Will Gold Be Confiscated or Become Illegal, as It Was During the Great Depression?
Since the Great Depression, gold’s importance to our economy has fallen dramatically. During the Depression it was still very important—in the 1890s almost 90 percent of commercial transactions were consummated in gold. Hence, there was a greater need to confiscate gold. In the current economy, it simply isn’t that important. Even with high inflation, the dollar will still be the primary means of trade, even if it is worth much less. In a modern economy like ours, gold won’t be a viable means of transacting business. Hence, there is little need for the government to confiscate gold, unlike during the Great Depression.
It’s unlikely that making gold illegal in the United States would do any more than hurt smaller, middle class investors who can’t easily buy gold globally. Also, any talk of making gold illegal would dramatically increase its price, which would be very counterproductive. Further complicating the situation is the fact that a great deal of gold is already in circulation, making it difficult to outlaw. A large black market for gold among the middle-class could easily develop.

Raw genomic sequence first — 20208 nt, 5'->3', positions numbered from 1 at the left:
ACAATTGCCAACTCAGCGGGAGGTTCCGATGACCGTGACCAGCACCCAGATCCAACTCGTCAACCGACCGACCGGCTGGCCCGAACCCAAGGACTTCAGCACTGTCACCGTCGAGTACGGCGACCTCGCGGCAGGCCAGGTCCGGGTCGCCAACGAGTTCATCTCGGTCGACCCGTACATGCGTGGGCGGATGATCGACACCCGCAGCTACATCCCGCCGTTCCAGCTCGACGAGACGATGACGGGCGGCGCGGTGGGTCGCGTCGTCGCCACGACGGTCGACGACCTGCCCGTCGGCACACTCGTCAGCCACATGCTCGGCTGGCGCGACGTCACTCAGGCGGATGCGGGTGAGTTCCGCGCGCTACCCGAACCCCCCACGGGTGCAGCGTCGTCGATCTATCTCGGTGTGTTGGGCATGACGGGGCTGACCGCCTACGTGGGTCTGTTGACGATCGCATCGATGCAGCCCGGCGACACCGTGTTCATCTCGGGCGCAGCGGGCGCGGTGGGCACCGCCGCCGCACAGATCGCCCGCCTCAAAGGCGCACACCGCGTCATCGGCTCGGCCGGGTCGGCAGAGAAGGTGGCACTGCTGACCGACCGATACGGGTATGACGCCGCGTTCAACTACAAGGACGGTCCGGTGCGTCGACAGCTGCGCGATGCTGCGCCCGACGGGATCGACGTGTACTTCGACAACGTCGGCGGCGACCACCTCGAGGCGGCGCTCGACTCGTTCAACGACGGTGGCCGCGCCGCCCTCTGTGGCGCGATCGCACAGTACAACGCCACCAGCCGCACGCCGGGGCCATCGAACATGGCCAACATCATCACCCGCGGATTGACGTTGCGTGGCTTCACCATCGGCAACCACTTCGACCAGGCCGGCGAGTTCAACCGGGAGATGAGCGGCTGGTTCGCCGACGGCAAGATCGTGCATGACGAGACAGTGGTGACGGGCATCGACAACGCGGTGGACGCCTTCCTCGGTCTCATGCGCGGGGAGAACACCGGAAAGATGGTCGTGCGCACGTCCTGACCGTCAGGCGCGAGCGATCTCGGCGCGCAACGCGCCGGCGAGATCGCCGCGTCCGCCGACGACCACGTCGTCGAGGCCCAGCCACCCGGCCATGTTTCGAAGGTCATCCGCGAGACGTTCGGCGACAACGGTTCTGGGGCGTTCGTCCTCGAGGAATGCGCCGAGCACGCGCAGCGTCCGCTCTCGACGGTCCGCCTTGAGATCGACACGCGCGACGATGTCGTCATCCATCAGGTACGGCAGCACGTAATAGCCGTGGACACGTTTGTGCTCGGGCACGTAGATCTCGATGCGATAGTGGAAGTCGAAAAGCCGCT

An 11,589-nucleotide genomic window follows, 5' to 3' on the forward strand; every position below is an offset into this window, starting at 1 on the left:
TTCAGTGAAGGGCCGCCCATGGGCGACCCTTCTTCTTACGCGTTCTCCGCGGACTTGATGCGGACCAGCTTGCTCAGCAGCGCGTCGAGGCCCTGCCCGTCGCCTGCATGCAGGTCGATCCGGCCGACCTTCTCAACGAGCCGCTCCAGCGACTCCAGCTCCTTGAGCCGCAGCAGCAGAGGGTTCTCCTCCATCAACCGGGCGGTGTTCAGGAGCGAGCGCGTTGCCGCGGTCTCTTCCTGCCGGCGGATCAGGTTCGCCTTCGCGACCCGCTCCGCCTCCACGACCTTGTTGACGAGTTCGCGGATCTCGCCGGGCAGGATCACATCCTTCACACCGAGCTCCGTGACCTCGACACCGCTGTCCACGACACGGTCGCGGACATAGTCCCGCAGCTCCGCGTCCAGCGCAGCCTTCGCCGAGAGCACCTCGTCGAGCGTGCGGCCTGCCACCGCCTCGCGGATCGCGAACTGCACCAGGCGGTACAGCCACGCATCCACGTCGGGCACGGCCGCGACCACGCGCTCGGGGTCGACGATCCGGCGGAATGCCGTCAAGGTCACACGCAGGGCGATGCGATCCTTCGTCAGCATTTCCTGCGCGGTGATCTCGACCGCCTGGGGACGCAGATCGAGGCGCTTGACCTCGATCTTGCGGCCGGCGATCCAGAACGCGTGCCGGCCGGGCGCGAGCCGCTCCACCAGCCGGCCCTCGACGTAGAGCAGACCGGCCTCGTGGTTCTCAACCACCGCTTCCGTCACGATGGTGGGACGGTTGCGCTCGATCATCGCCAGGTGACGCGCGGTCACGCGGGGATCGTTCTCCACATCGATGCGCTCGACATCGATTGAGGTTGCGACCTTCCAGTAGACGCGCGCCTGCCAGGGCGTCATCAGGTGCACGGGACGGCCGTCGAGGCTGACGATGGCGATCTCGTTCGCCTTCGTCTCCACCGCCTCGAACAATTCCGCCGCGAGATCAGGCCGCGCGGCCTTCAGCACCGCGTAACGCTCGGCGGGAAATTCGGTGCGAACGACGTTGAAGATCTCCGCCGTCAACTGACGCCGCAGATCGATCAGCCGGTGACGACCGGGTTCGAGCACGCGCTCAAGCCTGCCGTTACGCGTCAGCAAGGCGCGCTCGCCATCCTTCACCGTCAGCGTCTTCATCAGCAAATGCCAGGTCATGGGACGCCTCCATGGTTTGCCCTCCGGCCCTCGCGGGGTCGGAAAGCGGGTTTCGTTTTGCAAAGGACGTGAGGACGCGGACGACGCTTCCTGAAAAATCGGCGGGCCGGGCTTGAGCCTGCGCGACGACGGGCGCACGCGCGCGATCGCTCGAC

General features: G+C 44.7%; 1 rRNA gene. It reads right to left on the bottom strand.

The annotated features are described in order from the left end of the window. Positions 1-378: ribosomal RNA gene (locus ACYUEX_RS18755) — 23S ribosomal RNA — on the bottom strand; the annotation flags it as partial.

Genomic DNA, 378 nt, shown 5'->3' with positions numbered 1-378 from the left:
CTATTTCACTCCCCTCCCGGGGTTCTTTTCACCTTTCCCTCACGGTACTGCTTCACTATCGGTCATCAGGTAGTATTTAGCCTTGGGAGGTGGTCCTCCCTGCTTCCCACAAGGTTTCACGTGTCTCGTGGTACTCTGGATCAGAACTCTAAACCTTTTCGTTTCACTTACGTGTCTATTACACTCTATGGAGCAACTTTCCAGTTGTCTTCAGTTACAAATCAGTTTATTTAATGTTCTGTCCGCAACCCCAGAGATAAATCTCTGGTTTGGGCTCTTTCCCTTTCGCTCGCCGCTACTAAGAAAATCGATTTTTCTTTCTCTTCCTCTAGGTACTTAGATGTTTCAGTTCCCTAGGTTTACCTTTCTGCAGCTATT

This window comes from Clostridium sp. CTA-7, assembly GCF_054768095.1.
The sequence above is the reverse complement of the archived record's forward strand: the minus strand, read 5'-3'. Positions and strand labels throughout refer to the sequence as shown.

Also, people often forget that, unlike our stock market, the vast majority of the demand for gold is outside the United States. So, the price is very much determined by the international market. Whether the United States makes gold illegal or not is only one factor affecting the price of gold. Since most of the demand ...